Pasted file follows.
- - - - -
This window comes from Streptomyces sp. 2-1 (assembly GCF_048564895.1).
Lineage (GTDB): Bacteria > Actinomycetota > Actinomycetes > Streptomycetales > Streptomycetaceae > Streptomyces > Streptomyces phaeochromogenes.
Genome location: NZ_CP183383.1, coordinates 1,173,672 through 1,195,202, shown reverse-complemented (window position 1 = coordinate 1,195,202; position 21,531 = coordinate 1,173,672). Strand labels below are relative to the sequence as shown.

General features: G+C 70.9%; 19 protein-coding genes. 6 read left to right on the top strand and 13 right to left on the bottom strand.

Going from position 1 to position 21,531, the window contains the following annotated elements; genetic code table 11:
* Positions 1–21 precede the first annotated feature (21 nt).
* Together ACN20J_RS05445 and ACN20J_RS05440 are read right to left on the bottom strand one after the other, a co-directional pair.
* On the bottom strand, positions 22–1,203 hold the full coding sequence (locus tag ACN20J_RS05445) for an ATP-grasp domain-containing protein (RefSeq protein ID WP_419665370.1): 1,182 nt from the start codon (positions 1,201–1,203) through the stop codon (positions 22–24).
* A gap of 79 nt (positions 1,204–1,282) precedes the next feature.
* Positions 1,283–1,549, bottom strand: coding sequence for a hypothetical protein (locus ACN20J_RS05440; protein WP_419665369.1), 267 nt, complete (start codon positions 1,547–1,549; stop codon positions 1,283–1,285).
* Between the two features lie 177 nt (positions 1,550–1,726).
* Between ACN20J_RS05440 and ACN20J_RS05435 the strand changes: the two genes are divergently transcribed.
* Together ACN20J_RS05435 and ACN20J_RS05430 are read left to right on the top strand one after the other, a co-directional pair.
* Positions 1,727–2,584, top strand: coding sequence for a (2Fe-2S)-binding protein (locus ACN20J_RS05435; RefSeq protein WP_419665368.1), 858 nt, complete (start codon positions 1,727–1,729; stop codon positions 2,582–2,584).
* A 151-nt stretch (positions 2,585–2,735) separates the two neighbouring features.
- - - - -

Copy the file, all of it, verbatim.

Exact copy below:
This window comes from Streptomyces sp. 2-1 (assembly GCF_048564895.1).
Lineage (GTDB): Bacteria > Actinomycetota > Actinomycetes > Streptomycetales > Streptomycetaceae > Streptomyces > Streptomyces phaeochromogenes.
Genome location: NZ_CP183383.1, coordinates 1,173,672 through 1,195,202, shown reverse-complemented (window position 1 = coordinate 1,195,202; position 21,531 = coordinate 1,173,672). Strand labels below are relative to the sequence as shown.

General features: G+C 70.9%; 19 protein-coding genes. 6 read left to right on the top strand and 13 right to left on the bottom strand.

Going from position 1 to position 21,531, the window contains the following annotated elements; genetic code table 11:
* Positions 1–21 precede the first annotated feature (21 nt).
* Together ACN20J_RS05445 and ACN20J_RS05440 are read right to left on the bottom strand one after the other, a co-directional pair.
* On the bottom strand, positions 22–1,203 hold the full coding sequence (locus tag ACN20J_RS05445) for an ATP-grasp domain-containing protein (RefSeq protein ID WP_419665370.1): 1,182 nt from the start codon (positions 1,201–1,203) through the stop codon (positions 22–24).
* A gap of 79 nt (positions 1,204–1,282) precedes the next feature.
* Positions 1,283–1,549, bottom strand: coding sequence for a hypothetical protein (locus ACN20J_RS05440; protein WP_419665369.1), 267 nt, complete (start codon positions 1,547–1,549; stop codon positions 1,283–1,285).
* Between the two features lie 177 nt (positions 1,550–1,726).
* Between ACN20J_RS05440 and ACN20J_RS05435 the strand changes: the two genes are divergently transcribed.
* Together ACN20J_RS05435 and ACN20J_RS05430 are read left to right on the top strand one after the other, a co-directional pair.
* Positions 1,727–2,584, top strand: coding sequence for a (2Fe-2S)-binding protein (locus ACN20J_RS05435; RefSeq protein WP_419665368.1), 858 nt, complete (start codon positions 1,727–1,729; stop codon positions 2,582–2,584).
* A 151-nt stretch (positions 2,585–2,735) separates the two neighbouring features.